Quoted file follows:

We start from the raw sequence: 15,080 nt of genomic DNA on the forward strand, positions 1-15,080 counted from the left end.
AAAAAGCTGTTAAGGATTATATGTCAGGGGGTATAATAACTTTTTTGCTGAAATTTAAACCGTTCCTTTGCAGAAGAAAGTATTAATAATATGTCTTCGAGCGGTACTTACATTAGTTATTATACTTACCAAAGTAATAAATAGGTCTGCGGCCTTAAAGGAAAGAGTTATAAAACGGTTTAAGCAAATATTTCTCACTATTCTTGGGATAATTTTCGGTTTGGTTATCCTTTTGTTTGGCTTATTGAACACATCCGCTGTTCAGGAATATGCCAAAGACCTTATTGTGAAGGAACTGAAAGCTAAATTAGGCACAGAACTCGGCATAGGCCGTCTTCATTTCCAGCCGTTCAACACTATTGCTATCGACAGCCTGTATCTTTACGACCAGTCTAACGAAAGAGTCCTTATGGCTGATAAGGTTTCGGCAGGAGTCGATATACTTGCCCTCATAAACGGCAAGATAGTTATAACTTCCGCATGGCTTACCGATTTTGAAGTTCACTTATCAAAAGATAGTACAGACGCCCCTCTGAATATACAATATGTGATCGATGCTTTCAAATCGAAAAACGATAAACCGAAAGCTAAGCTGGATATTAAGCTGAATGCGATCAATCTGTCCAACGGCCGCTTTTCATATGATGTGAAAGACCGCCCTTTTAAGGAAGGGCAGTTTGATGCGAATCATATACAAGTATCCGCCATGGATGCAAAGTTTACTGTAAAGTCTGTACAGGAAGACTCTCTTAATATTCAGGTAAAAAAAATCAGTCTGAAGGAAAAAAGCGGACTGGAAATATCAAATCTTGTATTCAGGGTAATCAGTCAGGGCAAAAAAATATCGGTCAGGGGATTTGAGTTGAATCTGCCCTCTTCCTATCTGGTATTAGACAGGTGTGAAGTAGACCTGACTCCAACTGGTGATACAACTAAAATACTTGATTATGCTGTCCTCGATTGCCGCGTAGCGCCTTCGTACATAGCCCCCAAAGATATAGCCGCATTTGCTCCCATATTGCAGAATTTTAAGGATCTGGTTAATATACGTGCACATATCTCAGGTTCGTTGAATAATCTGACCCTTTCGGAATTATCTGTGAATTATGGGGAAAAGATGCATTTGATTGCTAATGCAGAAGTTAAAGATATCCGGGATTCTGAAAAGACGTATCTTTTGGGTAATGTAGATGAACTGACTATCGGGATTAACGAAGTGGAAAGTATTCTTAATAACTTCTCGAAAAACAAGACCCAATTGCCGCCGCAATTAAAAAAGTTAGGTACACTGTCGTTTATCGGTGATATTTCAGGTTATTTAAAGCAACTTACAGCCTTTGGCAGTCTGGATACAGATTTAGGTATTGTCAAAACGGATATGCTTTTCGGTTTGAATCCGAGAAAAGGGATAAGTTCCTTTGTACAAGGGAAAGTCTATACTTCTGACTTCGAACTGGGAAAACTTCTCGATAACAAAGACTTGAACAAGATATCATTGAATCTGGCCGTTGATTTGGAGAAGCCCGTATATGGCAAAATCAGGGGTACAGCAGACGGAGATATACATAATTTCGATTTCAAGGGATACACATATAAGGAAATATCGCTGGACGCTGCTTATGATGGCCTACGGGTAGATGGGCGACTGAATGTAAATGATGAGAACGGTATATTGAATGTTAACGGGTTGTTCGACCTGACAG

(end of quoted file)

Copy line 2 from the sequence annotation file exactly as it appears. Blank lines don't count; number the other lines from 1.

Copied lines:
AAAAAGCTGTTAAGGATTATATGTCAGGGGGTATAATAACTTTTTTGCTGAAATTTAAACCGTTCCTTTGCAGAAGAAAGTATTAATAATATGTCTTCGAGCGGTACTTACATTAGTTATTATACTTACCAAAGTAATAAATAGGTCTGCGGCCTTAAAGGAAAGAGTTATAAAACGGTTTAAGCAAATATTTCTCACTATTCTTGGGATAATTTTCGGTTTGGTTATCCTTTTGTTTGGCTTATTGAACACATCCGCTGTTCAGGAATATGCCAAAGACCTTATTGTGAAGGAACTGAAAGCTAAATTAGGCACAGAACTCGGCATAGGCCGTCTTCATTTCCAGCCGTTCAACACTATTGCTATCGACAGCCTGTATCTTTACGACCAGTCTAACGAAAGAGTCCTTATGGCTGATAAGGTTTCGGCAGGAGTCGATATACTTGCCCTCATAAACGGCAAGATAGTTATAACTTCCGCATGGCTTACCGATTTTGAAGTTCACTTATCAAAAGATAGTACAGACGCCCCTCTGAATATACAATATGTGATCGATGCTTTCAAATCGAAAAACGATAAACCGAAAGCTAAGCTGGATATTAAGCTGAATGCGATCAATCTGTCCAACGGCCGCTTTTCATATGATGTGAAAGACCGCCCTTTTAAGGAAGGGCAGTTTGATGCGAATCATATACAAGTATCCGCCATGGATGCAAAGTTTACTGTAAAGTCTGTACAGGAAGACTCTCTTAATATTCAGGTAAAAAAAATCAGTCTGAAGGAAAAAAGCGGACTGGAAATATCAAATCTTGTATTCAGGGTAATCAGTCAGGGCAAAAAAATATCGGTCAGGGGATTTGAGTTGAATCTGCCCTCTTCCTATCTGGTATTAGACAGGTGTGAAGTAGACCTGACTCCAACTGGTGATACAACTAAAATACTTGATTATGCTGTCCTCGATTGCCGCGTAGCGCCTTCGTACATAGCCCCCAAAGATATAGCCGCATTTGCTCCCATATTGCAGAATTTTAAGGATCTGGTTAATATACGTGCACATATCTCAGGTTCGTTGAATAATCTGACCCTTTCGGAATTATCTGTGAATTATGGGGAAAAGATGCATTTGATTGCTAATGCAGAAGTTAAAGATATCCGGGATTCTGAAAAGACGTATCTTTTGGGTAATGTAGATGAACTGACTATCGGGATTAACGAAGTGGAAAGTATTCTTAATAACTTCTCGAAAAACAAGACCCAATTGCCGCCGCAATTAAAAAAGTTAGGTACACTGTCGTTTATCGGTGATATTTCAGGTTATTTAAAGCAACTTACAGCCTTTGGCAGTCTGGATACAGATTTAGGTATTGTCAAAACGGATATGCTTTTCGGTTTGAATCCGAGAAAAGGGATAAGTTCCTTTGTACAAGGGAAAGTCTATACTTCTGACTTCGAACTGGGAAAACTTCTCGATAACAAAGACTTGAACAAGATATCATTGAATCTGGCCGTTGATTTGGAGAAGCCCGTATATGGCAAAATCAGGGGTACAGCAGACGGAGATATACATAATTTCGATTTCAAGGGATACACATATAAGGAAATATCGCTGGACGCTGCTTATGATGGCCTACGGGTAGATGGGCGACTGAATGTAAATGATGAGAACGGTATATTGAATGTTAACGGGTTGTTCGACCTGACAG